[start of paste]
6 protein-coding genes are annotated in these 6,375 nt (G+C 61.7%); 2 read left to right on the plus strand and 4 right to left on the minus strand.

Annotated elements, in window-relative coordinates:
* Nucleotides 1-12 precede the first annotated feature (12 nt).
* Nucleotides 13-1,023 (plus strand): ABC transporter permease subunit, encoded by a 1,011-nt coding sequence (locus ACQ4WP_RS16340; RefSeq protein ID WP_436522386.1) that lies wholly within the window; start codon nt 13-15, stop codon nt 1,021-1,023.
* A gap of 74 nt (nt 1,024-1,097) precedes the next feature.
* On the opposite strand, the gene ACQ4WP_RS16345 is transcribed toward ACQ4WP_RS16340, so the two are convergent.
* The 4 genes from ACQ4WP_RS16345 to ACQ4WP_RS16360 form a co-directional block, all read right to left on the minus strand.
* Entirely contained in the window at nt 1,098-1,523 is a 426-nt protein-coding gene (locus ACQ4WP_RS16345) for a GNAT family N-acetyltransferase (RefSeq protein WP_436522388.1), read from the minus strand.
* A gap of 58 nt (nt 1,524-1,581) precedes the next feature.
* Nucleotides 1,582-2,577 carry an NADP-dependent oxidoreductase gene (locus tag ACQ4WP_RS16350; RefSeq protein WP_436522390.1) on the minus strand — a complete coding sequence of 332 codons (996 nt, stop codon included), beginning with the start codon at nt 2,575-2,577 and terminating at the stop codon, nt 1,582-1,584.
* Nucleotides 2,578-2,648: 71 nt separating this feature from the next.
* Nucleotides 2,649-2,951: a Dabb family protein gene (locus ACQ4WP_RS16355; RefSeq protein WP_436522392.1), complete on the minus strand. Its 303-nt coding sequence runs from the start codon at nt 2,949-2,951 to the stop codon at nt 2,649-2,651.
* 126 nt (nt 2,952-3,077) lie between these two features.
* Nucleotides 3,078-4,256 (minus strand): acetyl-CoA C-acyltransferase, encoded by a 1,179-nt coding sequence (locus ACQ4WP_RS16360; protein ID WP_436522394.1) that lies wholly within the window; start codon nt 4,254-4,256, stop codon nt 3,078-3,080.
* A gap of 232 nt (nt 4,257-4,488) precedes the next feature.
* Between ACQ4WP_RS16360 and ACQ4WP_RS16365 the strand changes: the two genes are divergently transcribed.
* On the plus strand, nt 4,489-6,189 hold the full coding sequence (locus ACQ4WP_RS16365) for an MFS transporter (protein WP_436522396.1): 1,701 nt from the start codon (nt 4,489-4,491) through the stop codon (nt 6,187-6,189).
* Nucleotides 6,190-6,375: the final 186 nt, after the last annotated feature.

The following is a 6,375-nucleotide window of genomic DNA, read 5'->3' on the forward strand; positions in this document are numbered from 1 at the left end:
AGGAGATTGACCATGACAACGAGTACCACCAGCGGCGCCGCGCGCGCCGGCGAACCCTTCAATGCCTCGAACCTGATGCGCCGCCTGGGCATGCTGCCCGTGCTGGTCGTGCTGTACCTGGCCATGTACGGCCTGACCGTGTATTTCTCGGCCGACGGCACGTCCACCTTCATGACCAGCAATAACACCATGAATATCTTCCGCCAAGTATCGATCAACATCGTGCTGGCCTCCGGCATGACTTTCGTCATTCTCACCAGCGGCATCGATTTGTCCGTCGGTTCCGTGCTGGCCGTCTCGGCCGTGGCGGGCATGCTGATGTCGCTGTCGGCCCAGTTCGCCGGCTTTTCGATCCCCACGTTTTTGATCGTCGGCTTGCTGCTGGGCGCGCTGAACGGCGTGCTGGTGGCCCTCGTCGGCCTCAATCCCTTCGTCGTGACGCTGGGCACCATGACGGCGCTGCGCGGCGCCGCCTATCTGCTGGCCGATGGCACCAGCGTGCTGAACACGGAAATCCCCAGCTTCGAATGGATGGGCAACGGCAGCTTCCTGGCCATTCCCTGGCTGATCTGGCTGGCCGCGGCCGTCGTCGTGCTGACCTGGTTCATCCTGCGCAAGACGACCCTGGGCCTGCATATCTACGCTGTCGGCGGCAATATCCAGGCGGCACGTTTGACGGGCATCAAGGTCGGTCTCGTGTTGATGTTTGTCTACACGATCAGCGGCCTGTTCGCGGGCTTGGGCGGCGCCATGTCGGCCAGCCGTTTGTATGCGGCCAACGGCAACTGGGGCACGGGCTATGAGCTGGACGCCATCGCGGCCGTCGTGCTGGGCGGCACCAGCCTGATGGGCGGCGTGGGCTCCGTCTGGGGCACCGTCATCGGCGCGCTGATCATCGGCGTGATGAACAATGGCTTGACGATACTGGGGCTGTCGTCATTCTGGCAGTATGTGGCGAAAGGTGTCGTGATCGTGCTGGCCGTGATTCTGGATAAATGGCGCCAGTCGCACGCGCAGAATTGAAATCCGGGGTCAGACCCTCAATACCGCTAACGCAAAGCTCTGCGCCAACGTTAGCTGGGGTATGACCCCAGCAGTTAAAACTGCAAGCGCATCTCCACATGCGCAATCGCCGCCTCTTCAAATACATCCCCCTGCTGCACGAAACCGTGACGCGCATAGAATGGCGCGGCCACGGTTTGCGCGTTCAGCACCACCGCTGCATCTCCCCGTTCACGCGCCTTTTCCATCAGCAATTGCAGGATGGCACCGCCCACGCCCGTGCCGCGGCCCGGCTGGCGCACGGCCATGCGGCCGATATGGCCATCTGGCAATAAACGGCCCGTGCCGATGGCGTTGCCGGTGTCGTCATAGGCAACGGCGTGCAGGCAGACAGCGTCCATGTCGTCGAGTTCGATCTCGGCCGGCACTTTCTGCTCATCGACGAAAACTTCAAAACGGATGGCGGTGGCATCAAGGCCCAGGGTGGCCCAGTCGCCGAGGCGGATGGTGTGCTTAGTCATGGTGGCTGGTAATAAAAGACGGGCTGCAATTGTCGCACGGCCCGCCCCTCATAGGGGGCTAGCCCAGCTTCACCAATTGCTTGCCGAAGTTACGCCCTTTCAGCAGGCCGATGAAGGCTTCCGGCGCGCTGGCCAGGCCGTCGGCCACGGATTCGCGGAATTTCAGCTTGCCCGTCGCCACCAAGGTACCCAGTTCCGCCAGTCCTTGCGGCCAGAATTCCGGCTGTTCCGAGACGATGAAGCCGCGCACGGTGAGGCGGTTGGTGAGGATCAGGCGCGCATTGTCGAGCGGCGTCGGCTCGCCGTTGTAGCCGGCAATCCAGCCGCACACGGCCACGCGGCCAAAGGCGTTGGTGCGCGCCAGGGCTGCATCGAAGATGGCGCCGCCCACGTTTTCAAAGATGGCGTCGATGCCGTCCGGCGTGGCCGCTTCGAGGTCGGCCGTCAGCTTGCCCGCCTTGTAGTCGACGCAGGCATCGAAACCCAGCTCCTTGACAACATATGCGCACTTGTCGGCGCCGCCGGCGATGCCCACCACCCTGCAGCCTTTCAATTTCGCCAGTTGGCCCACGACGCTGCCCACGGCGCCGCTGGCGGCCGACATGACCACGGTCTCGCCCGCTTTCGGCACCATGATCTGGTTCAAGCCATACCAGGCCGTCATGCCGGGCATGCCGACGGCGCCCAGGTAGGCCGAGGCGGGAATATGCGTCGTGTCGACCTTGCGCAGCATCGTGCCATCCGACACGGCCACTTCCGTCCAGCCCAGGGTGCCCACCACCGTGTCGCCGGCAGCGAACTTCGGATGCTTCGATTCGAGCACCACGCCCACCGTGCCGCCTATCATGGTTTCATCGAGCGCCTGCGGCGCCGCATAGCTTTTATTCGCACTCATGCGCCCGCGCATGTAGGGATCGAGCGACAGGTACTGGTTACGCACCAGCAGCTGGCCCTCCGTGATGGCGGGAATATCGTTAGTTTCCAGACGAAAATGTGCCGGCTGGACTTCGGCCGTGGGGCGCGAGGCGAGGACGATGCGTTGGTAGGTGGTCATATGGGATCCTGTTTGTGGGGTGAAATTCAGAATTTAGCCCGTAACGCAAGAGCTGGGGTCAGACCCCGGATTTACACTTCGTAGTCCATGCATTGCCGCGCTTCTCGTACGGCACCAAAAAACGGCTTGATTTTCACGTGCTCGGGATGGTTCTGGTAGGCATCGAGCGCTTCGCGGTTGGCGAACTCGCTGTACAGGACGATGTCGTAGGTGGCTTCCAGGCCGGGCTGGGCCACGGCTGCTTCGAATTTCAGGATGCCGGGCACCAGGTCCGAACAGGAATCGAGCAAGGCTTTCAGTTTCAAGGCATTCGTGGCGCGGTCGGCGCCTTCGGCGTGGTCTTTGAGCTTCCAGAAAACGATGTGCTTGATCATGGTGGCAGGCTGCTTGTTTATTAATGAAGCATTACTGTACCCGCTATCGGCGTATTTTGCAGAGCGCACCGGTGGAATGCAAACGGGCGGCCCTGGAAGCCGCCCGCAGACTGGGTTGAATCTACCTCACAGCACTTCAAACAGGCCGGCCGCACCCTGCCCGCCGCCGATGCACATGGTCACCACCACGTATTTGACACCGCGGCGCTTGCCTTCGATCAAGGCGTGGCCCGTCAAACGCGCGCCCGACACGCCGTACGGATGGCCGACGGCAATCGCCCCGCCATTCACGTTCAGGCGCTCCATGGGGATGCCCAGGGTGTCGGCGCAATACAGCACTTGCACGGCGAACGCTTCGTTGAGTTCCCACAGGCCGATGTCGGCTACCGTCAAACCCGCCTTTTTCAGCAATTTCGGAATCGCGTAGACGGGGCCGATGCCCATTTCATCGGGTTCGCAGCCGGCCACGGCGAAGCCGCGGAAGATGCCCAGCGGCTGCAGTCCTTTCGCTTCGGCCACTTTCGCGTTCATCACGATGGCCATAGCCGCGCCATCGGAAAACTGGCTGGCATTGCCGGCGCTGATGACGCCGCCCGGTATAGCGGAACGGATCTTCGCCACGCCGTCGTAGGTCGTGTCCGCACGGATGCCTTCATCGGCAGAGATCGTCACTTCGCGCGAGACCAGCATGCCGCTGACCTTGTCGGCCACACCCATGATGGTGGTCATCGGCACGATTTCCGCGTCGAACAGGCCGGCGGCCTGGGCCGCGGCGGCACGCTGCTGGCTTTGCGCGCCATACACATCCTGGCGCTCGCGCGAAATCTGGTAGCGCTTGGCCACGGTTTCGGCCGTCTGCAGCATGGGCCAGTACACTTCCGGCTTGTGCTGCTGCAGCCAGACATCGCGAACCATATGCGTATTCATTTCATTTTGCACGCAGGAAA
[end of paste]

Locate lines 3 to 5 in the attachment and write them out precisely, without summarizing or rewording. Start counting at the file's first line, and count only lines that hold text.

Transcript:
* Nucleotides 1-12 precede the first annotated feature (12 nt).
* Nucleotides 13-1,023 (plus strand): ABC transporter permease subunit, encoded by a 1,011-nt coding sequence (locus ACQ4WP_RS16340; RefSeq protein ID WP_436522386.1) that lies wholly within the window; start codon nt 13-15, stop codon nt 1,021-1,023.
* A gap of 74 nt (nt 1,024-1,097) precedes the next feature.